No, I am not a cop, and I don't work for the government either, but I have a friend who was a cop for a while. Talk about a hard job.

It is hard for me to hear people complaining about how lazy these cops are (implied or direct) with no real appreciation for everything else they do. I am sure when the lady was left with her bike, the cop was not off to grab some milk and cookies. Maybe he had a kid who was possibly missing, or something else that is much more important than a bike (like peoples lives). Remember, as PoPo said, they have to serve the community as a whole, just like how some laws are for the whole, and not for minority groups such as cyclists.

I ride about 6,000 miles a year, and I have a very expensive bike, so I understand how hard it would be to loose a bike. If it was my bike, I would have accepted what the cop did. The lady was outside the entrance of whole foods, I mean what the hell, if someone would have been aggressive another citizen would have stepped in. I am sure if your lady friend was that concerned, she may have also went around asking people that day, considering it took her two days to figure it out, I am guessing it wasn't that high on her priority list, so why should it have been for this cop? Me, I would have been on the phone with friends and bike shops to figure out how to break that lock NOW. Would you have liked the cop to sit out there for two days and personally watch her bike. Come on people, seriously, put this in to perspective, this cop took it as seriously as she did.

Yes, we need to make our voices heard, by saying constructive things, but saying just how you think they suck. If someone tells you that you suck and you can't do your job and your priority is paperwork, how are you going to react? I am going to give you two fingers and stop listening to you. However, had you approached it more civil like.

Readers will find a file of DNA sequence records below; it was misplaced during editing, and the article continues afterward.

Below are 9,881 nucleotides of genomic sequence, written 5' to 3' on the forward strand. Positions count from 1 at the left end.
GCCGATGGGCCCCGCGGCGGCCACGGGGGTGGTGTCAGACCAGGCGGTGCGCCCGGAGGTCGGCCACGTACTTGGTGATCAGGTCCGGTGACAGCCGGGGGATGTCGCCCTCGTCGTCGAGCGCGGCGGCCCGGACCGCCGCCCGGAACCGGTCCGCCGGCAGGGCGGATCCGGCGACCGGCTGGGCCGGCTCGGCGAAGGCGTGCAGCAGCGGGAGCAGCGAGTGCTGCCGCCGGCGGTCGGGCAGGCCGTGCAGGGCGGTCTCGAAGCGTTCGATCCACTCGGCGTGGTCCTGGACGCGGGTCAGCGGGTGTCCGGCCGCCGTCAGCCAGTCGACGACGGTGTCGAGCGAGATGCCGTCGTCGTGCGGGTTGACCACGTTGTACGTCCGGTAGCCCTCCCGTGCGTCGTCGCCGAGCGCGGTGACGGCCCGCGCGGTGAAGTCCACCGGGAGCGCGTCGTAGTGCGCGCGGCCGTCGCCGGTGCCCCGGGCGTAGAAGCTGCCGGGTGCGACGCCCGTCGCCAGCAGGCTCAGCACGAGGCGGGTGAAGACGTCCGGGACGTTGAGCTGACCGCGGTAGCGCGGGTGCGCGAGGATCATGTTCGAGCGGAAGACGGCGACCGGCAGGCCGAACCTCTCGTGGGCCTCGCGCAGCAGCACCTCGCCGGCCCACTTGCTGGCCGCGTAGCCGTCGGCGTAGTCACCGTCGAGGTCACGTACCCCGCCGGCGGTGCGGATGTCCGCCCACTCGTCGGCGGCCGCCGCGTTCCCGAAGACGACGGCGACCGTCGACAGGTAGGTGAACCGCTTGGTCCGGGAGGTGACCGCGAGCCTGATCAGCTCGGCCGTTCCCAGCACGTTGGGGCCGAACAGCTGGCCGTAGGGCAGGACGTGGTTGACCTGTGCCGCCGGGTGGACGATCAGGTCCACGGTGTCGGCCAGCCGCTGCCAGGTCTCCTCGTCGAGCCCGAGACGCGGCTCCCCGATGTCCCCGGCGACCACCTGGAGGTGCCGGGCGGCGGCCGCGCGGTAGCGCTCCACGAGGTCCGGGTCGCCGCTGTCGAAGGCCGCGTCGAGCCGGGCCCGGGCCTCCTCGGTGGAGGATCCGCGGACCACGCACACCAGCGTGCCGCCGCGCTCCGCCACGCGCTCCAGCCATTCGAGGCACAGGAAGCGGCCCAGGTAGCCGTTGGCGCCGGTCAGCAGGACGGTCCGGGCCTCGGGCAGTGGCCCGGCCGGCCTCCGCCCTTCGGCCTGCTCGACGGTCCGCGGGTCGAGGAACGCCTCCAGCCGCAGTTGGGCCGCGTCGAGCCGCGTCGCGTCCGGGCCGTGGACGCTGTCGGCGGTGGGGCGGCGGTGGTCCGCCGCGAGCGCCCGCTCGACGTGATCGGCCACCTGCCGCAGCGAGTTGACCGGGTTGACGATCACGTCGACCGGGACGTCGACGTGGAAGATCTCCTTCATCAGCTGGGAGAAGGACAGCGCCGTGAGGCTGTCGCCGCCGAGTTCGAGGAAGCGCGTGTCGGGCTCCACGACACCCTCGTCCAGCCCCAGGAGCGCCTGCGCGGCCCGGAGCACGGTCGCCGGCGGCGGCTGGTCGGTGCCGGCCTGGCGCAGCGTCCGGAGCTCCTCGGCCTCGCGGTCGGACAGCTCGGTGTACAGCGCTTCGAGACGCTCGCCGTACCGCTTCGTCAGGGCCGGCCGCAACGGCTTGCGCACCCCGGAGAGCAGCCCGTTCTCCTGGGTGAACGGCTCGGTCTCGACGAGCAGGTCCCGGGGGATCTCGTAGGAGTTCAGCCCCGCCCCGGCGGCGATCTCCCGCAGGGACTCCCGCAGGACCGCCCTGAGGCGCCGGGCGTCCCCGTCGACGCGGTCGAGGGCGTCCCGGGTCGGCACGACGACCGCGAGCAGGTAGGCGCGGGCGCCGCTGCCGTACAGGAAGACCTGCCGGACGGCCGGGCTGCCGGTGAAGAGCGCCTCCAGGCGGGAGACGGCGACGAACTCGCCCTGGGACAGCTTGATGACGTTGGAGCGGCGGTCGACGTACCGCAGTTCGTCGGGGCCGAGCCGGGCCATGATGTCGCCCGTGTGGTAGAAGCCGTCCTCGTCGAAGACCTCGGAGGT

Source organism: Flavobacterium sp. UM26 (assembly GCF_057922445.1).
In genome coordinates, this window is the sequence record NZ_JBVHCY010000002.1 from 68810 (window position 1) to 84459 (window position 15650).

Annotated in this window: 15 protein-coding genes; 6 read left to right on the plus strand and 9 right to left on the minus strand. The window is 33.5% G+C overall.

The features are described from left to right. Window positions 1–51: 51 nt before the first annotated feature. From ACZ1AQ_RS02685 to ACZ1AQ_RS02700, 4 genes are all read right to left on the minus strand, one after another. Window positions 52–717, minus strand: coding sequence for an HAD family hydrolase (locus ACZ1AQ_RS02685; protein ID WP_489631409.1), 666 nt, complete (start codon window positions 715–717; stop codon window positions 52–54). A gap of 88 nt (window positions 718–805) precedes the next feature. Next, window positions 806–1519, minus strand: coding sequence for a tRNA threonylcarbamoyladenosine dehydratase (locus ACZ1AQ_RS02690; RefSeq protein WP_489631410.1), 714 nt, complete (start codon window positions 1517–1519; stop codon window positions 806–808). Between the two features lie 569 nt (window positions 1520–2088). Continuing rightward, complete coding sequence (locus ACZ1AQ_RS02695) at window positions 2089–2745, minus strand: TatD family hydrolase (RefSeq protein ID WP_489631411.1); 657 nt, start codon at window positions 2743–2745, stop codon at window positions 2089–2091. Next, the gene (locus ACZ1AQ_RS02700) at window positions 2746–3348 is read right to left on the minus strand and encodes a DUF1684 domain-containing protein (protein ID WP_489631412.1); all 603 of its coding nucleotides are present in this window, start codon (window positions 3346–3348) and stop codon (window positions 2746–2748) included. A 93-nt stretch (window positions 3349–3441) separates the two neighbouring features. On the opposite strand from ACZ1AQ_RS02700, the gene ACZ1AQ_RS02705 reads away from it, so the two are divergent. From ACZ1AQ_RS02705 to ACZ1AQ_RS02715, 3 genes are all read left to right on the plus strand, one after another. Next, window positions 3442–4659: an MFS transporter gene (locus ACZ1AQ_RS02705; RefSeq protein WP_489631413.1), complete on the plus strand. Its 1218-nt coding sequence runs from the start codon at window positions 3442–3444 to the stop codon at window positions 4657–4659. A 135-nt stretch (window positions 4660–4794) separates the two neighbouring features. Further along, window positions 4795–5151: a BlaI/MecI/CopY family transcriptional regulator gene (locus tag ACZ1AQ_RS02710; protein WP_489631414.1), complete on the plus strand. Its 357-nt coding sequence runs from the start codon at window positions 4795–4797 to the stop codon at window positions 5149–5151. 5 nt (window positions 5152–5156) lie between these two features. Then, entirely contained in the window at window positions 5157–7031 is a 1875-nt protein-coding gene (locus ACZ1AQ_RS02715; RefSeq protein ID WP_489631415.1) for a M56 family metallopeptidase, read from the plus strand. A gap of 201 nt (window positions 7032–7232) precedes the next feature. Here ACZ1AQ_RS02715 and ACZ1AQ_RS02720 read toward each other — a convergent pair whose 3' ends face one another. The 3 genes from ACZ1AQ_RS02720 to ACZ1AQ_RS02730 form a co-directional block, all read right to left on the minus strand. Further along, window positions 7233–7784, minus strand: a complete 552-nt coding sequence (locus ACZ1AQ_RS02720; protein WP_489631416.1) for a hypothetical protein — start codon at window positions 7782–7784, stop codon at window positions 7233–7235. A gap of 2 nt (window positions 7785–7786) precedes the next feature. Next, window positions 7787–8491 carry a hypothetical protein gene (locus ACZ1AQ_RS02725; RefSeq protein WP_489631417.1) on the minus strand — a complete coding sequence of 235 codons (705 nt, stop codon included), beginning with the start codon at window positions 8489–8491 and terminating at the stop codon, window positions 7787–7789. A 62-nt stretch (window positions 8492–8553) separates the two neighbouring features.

I understand that law enforcement is busy these days, but I really feel they could have handled this situation better by maybe helping this lady out. Does anyone know why the cop would not have helped this lady out? Hey PoPo, if you are lurking on this board, can you tell us what maybe we could do to get some more support for stolen bikes?

Then maybe you could have referenced for some sites for people to visit, like the BTA and maybe who we should email/write/call to ask for more bike theft support. Hell, even if every cop had a little card they could hand to someone of some ideas of how to get their bikes out of the locks. Like using your own lock to temp secure the bike, call a bike shop, call a lock smith, call cycling friends, that would have helped that lady out a lot. Instead, you just attack.

Action and change is great, but if you just go around pissing people off, you are just going to get pissed back on by someone bigger.

Rixtir
10-05-2006, 02:15 PM
<snip> Instead, you just attack. <snip> What are you on? And should I call the PoPo?

endform
10-11-2006, 04:27 PM
I think most people take issue with the underlying attitudes and beauracracies that shape the end result of what happens when a police officer responds to a call rather than the police officers themselves.